These words echo through time as we receive the imposition of ashes upon our forehead. We are starkly reminded that we are indeed mortal. That Adam was made out of the earth, out of dust. Even the name Adam coming from the Hebrew adamah means soil, earth. We have been brought to life through the breath of God and we end our time here on this earth by returning to dust, returning to the soil. These words “that you are dust, and to dust you shall return” have even been said at the graveside of our loved ones. On Ash Wednesday we are confronted with reality and how we will die.
The imposition of ashes serves an additional role rooted in Israelite tradition. By ritually placing dust or ash on ourselves we acknowledge that we are sinners and need to repent. We lament that we are rebellious towards God and participate, contribute to this fragmented hurting world. In the wearing of ashes we identify ourselves as a broken people.
Yet in light of this brokenness and faced with our mortality we can have hope in the cross framed ash. The ash is not simply marked on your forehead but placed in the form of a cross. That same cross is made on our forehead when we are baptized and claimed as a beloved and forgiven child of God. Our sinfulness, the ash we carry is washed clean in the baptismal water.
Lent is a season of which we are unavoidably confronted with the darkness of life and the darkness within ourselves. It lasts forty days like that of the flood of Noah, Moses’ visit with God on Sinai, Elijah’s walk to the mountain of God and Jesus’ temptation in the dessert. Many have used Lent as a special season for special giving of alms in which one supports the outcasts, the poor and the disenfranchised. Some focus particularly on prayer while others fast from self-indulgences. Whether it is a fasting from technology or chocolate, the spiritual practice of fasting is a way to show solidarity for the poor, as a means of repentance or as a way to recognize the contrast between Lent and that of the bountiful Easter.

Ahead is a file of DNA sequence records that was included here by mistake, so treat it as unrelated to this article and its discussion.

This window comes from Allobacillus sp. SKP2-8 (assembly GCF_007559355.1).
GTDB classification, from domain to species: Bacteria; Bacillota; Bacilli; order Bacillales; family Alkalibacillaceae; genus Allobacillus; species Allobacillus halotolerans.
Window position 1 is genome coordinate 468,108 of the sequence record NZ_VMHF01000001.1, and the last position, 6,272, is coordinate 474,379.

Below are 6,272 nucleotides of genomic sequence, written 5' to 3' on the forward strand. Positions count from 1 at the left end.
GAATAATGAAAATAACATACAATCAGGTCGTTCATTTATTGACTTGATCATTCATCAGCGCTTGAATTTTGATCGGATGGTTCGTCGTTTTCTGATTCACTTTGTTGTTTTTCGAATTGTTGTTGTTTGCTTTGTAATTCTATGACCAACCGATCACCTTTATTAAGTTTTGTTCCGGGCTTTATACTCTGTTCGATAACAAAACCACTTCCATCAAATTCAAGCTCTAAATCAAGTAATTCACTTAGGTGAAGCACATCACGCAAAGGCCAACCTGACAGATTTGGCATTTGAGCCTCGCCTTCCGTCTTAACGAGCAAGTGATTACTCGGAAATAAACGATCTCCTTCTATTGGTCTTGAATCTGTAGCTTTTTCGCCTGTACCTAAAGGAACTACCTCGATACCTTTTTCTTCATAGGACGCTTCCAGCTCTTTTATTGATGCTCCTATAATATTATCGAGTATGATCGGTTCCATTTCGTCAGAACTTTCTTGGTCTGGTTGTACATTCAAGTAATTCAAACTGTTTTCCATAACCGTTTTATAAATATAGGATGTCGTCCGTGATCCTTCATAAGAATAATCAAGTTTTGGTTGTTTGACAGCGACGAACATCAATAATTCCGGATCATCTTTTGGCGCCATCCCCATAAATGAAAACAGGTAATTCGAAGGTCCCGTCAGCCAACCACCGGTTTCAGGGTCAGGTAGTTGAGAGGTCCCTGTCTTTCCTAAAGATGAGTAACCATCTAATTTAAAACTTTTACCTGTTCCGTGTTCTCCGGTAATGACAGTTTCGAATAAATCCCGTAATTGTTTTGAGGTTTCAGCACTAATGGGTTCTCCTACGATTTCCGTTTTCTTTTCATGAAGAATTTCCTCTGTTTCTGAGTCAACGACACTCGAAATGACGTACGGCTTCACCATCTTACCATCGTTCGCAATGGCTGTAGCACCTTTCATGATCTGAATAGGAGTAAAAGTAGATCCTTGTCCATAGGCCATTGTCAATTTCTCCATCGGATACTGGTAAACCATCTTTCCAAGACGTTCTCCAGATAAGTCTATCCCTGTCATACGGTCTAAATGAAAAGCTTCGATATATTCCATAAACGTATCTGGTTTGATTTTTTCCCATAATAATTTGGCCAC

Although within the midst of the forty days of Lent there is the exception, Sunday. Sunday is our mini Easter that we celebrate weekly throughout the year. It is not traditionally considered or counted within the forty Lenten or fasting days but is instead the day in which the promise of life, resurrection, healing and wholeness break into the darkness.
This season, I invite you to take forty day where you take special care to focus on you and God. You may do that through alms giving or fasting or perhaps instead of giving up something you focus on the addition of another faith practice; for example, prayer or Bible studies. Use these forty days as a time to witness to how God is working in your life, wrestle with how you need God and reflect on the ash made cross we bear daily.